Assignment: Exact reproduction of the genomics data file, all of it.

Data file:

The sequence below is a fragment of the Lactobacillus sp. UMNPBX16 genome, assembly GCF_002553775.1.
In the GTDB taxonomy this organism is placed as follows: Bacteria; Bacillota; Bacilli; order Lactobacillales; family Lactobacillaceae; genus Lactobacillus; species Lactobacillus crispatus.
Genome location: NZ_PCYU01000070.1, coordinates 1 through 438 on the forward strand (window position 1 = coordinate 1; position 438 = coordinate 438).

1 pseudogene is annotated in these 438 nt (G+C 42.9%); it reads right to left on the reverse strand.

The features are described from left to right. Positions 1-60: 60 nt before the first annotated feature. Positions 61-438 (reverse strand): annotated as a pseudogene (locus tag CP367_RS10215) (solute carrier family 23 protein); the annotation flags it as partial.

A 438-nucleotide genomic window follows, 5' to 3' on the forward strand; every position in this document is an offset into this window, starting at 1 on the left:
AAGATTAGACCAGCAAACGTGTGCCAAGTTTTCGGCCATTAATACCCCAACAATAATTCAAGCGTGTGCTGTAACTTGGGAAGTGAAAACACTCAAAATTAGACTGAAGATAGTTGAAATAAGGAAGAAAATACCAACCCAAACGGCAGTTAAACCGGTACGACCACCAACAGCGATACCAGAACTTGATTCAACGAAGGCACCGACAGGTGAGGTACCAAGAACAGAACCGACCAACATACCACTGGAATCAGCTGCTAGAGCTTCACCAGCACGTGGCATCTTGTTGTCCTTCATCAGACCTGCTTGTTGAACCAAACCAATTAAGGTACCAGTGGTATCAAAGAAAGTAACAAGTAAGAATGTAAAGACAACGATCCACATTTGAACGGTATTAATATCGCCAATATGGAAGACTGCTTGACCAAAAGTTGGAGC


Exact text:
The sequence below is a fragment of the Lactobacillus sp. UMNPBX16 genome, assembly GCF_002553775.1.
In the GTDB taxonomy this organism is placed as follows: Bacteria; Bacillota; Bacilli; order Lactobacillales; family Lactobacillaceae; genus Lactobacillus; species Lactobacillus crispatus.
Genome location: NZ_PCYU01000070.1, coordinates 1 through 438 on the forward strand (window position 1 = coordinate 1; position 438 = coordinate 438).

1 pseudogene is annotated in these 438 nt (G+C 42.9%); it reads right to left on the reverse strand.

The features are described from left to right. Positions 1-60: 60 nt before the first annotated feature. Positions 61-438 (reverse strand): annotated as a pseudogene (locus tag CP367_RS10215) (solute carrier family 23 protein); the annotation flags it as partial.

A 438-nucleotide genomic window follows, 5' to 3' on the forward strand; every position in this document is an offset into this window, starting at 1 on the left:
AAGATTAGACCAGCAAACGTGTGCCAAGTTTTCGGCCATTAATACCCCAACAATAATTCAAGCGTGTGCTGTAACTTGGGAAGTGAAAACACTCAAAATTAGACTGAAGATAGTTGAAATAAGGAAGAAAATACCAACCCAAACGGCAGTTAAACCGGTACGACCACCAACAGCGATACCAGAACTTGATTCAACGAAGGCACCGACAGGTGAGGTACCAAGAACAGAACCGACCAACATACCACTGGAATCAGCTGCTAGAGCTTCACCAGCACGTGGCATCTTGTTGTCCTTCATCAGACCTGCTTGTTGAACCAAACCAATTAAGGTACCAGTGGTATCAAAGAAAGTAACAAGTAAGAATGTAAAGACAACGATCCACATTTGAACGGTATTAATATCGCCAATATGGAAGACTGCTTGACCAAAAGTTGGAGC